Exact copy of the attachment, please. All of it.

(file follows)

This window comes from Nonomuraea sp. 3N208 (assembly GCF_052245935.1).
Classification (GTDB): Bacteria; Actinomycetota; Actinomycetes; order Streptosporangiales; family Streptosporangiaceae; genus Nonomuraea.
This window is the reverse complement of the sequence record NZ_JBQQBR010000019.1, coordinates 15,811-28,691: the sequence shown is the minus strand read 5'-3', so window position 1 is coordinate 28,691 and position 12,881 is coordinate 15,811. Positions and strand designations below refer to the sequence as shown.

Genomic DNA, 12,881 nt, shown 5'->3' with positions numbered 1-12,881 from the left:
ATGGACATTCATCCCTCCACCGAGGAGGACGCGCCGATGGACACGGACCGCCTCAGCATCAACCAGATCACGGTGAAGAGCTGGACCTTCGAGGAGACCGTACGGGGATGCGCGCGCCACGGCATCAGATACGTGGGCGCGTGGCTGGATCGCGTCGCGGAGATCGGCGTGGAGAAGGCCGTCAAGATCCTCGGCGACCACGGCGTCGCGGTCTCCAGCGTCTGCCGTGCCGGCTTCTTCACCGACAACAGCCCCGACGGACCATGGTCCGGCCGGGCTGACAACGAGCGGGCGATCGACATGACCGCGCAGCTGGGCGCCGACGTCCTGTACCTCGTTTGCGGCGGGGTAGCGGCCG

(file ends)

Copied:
This window comes from Nonomuraea sp. 3N208 (assembly GCF_052245935.1).
Classification (GTDB): Bacteria; Actinomycetota; Actinomycetes; order Streptosporangiales; family Streptosporangiaceae; genus Nonomuraea.
This window is the reverse complement of the sequence record NZ_JBQQBR010000019.1, coordinates 15,811-28,691: the sequence shown is the minus strand read 5'-3', so window position 1 is coordinate 28,691 and position 12,881 is coordinate 15,811. Positions and strand designations below refer to the sequence as shown.

Genomic DNA, 12,881 nt, shown 5'->3' with positions numbered 1-12,881 from the left:
ATGGACATTCATCCCTCCACCGAGGAGGACGCGCCGATGGACACGGACCGCCTCAGCATCAACCAGATCACGGTGAAGAGCTGGACCTTCGAGGAGACCGTACGGGGATGCGCGCGCCACGGCATCAGATACGTGGGCGCGTGGCTGGATCGCGTCGCGGAGATCGGCGTGGAGAAGGCCGTCAAGATCCTCGGCGACCACGGCGTCGCGGTCTCCAGCGTCTGCCGTGCCGGCTTCTTCACCGACAACAGCCCCGACGGACCATGGTCCGGCCGGGCTGACAACGAGCGGGCGATCGACATGACCGCGCAGCTGGGCGCCGACGTCCTGTACCTCGTTTGCGGCGGGGTAGCGGCCG